Fig. 2: Low or High, the Miller SOLO has you covered

Miller has tricked this head out so that even the most picky of us can be satisfied that we have the stability that we need with an ease of use that makes it all just come together wonderfully.

A 75MM bowl is beefy enough to handle any DV camera that you might be using. (If you are shooting with a full size DV camera the DS10 / DS20 will most likely be the way you want to go). For our HDV Sony, the DS10 / DS20 is more than adequate to support all of our kit.

The legs are carbon fiber with locking rings and a very clever leg lock system. (See illustration). Setup is a breeze and the whole setup weighs in at less than 10 lbs. Just looking at the DS10 / DS20 gives you the confidence that this is a robust unit that isn't playing any games. No posers here. This is the real deal.

Miller Solo with DS10 / DS20 Head: Suggested List $1299.00

I Can't Hear You!

Sennheiser Evolution Series
Fig. 3: Sennheiser Evolution Series Wireless mics deliver excellent audio at affordable prices.

Your video is only as good as your audio (at least that's what the audio guys say). Sure if you shoot great video and lousy audio you can always do the Audio Dub in post with a soundtrack from somewhere else. But that won't fly if you're doing an interview or the sound is directly connected to what's happening on screen. The onboard mic will get audio onto the tape, but it clearly won't be the kind of audio that you'd want your mother to hear. An XLR mic is going to be your salvation. Whether you mount it in the onboard camera holder or hang it on a boom pole, a high quality External Mic is going to make your audio sound the way you want it to.

Our pick for your XLR Mic is the Sennheiser ME66/K6. The mic has the ability to take advantage of the Phantom power that the Z1U delivers. Its performance is legendary and professional audio guys swear by it (not at it). Equally at home on the end of a boom pole this mic is just a solid choice for your audio needs. For a significantly smaller amount of money, the Beyerdynamic MCE 86II delivers very nice audio for about half the price of the Sennheiser. You need to listen to each and make your decision based on your ears (or the ears of someone you trust like your sound person).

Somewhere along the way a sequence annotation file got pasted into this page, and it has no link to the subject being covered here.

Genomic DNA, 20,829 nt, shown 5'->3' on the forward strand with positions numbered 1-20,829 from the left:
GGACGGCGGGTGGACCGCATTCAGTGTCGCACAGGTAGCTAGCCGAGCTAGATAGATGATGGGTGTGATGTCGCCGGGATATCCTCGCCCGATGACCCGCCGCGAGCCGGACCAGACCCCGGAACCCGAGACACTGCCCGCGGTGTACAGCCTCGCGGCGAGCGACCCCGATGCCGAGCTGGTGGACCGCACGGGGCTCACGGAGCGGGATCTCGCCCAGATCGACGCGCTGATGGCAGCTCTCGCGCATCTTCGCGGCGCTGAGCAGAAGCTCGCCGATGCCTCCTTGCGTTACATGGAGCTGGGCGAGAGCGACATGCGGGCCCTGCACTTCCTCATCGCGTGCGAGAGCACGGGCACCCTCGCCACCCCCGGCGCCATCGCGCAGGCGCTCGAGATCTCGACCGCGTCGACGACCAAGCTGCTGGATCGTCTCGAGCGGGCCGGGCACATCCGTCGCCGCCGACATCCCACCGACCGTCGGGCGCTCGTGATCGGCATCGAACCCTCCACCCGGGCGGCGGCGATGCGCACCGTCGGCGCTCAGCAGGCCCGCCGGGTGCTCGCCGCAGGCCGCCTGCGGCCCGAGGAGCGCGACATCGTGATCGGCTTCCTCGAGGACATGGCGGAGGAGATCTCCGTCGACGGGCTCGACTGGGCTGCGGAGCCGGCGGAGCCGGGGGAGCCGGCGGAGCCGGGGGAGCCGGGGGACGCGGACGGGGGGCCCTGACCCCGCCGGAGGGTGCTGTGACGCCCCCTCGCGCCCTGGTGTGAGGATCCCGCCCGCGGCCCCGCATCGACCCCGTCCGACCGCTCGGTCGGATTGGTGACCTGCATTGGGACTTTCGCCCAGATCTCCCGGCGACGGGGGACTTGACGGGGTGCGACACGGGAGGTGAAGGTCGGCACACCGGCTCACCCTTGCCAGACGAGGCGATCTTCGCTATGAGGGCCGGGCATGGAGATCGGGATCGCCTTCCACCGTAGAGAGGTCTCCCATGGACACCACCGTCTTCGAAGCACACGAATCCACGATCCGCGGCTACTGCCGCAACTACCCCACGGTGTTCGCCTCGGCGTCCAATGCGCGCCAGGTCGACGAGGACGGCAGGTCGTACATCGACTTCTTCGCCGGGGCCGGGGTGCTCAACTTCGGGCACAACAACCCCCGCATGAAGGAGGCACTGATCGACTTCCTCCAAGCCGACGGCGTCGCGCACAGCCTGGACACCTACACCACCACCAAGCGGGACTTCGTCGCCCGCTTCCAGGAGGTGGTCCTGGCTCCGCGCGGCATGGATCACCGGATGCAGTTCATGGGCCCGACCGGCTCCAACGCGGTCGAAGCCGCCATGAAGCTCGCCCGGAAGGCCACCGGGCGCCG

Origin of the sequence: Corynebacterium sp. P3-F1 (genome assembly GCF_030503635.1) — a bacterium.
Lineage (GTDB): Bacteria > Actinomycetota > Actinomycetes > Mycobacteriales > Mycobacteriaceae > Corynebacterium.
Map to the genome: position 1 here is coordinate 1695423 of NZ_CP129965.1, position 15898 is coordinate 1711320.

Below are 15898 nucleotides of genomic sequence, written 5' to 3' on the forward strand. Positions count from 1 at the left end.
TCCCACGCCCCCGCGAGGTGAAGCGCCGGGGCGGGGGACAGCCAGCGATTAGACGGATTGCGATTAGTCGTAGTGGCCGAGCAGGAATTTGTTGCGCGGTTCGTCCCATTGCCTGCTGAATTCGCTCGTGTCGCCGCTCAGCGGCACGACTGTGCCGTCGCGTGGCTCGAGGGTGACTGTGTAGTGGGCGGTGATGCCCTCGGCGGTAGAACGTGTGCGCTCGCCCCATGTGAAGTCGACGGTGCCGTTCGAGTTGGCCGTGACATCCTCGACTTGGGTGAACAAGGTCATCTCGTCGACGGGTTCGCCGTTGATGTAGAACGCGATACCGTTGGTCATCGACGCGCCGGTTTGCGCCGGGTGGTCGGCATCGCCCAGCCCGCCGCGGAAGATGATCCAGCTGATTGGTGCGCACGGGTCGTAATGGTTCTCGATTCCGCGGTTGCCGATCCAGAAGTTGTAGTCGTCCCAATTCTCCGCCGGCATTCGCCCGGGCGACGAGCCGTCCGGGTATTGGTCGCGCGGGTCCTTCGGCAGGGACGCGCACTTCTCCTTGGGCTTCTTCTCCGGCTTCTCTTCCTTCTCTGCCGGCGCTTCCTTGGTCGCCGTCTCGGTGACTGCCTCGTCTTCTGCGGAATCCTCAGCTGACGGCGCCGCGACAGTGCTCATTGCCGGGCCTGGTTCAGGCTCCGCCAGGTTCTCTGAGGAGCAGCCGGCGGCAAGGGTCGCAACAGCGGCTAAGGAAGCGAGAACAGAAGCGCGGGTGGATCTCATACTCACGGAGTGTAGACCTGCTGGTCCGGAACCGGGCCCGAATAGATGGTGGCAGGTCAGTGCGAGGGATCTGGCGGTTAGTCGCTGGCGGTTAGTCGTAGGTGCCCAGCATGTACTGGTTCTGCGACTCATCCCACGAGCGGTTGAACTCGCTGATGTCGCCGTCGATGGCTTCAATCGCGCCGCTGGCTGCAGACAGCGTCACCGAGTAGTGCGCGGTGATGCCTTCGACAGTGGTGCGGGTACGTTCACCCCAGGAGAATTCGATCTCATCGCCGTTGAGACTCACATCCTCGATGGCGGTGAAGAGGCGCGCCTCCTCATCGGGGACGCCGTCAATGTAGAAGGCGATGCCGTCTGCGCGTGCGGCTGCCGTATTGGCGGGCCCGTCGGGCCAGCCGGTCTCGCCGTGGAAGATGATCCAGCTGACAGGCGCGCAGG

Sennheiser ME66/K6 $450.00

Look MA! No Wires!

For wireless audio we can fairly well rely on the excellence of Lectrosonics which will set you back a decent amount of lunch money. There are, however, some other alternatives that will deliver excellent audio at a more affordable price. My personal favorite is the Sennheiser Evolution series of wireless. Here are the EW100's that I use from Professional Sound Inc. in New York. These Sennheisers are extremely versatile and allow you to scan for available frequencies. They have a range that has to be seen/heard to be believed and they have never failed me on a job. Transmitter and Receiver with a Lav and a mike unit for a handheld will run you right around $500.00. For the audio that this system delivers, it's well worth the investment. If you don't need the handheld transmitter, you can get the bodypack units with lave for around $350.00, which is a great deal, anyway you look at it.

Sennheiser wireless audio systems
Fig. 4: The Evolution Wireless system offers flexibility in a compact package

We're looking to build the ultimate Z1U, which does not necessarily mean the most expensive Z1U. Another nice alternative is the compact AIRLINE series of wireless mics from Samson. The AIRLINE series weighs in at just under 4ozs. and transmits extremely clean audio. They claim a range of 35 feet, but I've successfully used them outdoors line of sight to over 150'. While they aren't in the same league as the Senn's or Lectro's, at under $400.00 with a handheld module, they are a real bargain.

Samson Airline Wireless system